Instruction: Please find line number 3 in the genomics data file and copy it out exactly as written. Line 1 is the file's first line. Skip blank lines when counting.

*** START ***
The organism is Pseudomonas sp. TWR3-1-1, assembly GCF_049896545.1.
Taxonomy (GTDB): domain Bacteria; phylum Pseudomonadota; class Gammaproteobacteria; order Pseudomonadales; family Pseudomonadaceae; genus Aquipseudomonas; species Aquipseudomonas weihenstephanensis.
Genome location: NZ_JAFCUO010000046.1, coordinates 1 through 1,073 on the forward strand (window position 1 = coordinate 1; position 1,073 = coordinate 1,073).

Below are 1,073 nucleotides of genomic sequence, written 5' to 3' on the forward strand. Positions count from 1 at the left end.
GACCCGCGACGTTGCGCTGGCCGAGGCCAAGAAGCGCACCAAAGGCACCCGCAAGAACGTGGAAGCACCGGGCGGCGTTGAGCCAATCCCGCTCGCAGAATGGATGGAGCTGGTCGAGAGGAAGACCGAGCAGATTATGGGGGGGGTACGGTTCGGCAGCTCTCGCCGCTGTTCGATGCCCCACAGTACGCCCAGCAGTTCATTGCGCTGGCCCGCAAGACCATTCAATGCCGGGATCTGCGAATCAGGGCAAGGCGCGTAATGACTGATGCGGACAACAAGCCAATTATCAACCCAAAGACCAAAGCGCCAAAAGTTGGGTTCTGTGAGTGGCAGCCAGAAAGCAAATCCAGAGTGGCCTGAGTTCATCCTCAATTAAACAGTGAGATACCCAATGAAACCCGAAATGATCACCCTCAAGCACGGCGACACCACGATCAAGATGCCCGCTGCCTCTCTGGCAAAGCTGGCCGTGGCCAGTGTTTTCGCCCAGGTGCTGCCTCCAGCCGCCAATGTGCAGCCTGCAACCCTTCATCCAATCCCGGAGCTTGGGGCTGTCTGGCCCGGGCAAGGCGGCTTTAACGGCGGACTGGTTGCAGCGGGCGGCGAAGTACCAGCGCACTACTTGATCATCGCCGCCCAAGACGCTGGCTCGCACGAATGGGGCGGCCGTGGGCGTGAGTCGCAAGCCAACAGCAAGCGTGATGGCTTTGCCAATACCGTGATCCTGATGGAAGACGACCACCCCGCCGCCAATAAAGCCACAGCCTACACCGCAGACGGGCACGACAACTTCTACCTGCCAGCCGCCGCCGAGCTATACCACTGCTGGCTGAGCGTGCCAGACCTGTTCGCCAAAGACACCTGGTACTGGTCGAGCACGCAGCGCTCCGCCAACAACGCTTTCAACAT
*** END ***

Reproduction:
Genome location: NZ_JAFCUO010000046.1, coordinates 1 through 1,073 on the forward strand (window position 1 = coordinate 1; position 1,073 = coordinate 1,073).